But if you're vegetarian where do you get your protein?


Jars of dried beans

As a vegetarian who rarely eats dairy or eggs, I’d say the most common question I get is about protein. Where do I get it? How much do I have? Is it too much? Is it not enough?

Protein is an essential building block making up about 25% of each cell in our body. There are two types of proteins: complete and incomplete proteins. A complete protein is one that contains all nine ‘essential’ amino acids which are the building blocks of protein. An incomplete protein, on the other hand, is one that contains some but not all of the nine essential amino acids.

There’s a common misconception that vegetarian and vegan diets don’t contain enough protein, or at least, the right kinds of protein. This, according to nutritionist Rachael Matthews is a myth as while many complete proteins are found mostly in animal-based products, like meat, fish, dairy and eggs, they can just as easily be found in plant-based sources like soy, quinoa, hemp, and chia. Similarly, many incomplete protein sources are typical to a vegetarian or vegan diet including things like grains, legumes, nuts, seeds and some vegetables.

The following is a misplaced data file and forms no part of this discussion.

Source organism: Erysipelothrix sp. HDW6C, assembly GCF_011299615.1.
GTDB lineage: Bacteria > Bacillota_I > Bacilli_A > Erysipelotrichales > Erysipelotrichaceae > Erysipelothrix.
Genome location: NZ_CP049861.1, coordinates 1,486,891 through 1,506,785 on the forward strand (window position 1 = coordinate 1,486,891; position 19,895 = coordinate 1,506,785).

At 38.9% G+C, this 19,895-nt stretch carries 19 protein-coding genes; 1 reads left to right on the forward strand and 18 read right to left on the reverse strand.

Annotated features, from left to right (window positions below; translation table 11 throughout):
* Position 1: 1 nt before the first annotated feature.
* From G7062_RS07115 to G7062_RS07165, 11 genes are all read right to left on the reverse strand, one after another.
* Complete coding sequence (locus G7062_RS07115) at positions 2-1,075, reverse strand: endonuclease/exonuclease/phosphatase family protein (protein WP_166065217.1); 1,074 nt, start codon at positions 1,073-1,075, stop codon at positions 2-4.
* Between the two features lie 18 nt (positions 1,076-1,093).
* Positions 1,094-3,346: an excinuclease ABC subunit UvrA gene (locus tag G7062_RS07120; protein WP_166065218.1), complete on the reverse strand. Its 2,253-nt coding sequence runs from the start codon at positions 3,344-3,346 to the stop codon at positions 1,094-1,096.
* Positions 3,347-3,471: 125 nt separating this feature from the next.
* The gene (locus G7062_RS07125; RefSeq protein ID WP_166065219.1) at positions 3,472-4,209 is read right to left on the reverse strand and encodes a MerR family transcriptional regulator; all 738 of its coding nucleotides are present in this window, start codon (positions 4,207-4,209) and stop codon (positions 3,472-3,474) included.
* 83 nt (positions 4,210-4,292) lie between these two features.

According to Matthews, where it was once thought that us vegetarians and vegans need to consume supplementary protein sources to maintain optimal health, this has now been discredited. Studies show that a plant-based diet that includes a range of vegetables, grains, nuts, and seeds will meet the standard requirements.

So, fear not my fellow vegetarians, vegans and carnivores alike. It seems that protein can be found basically everywhere as long as you remember that variety is key.

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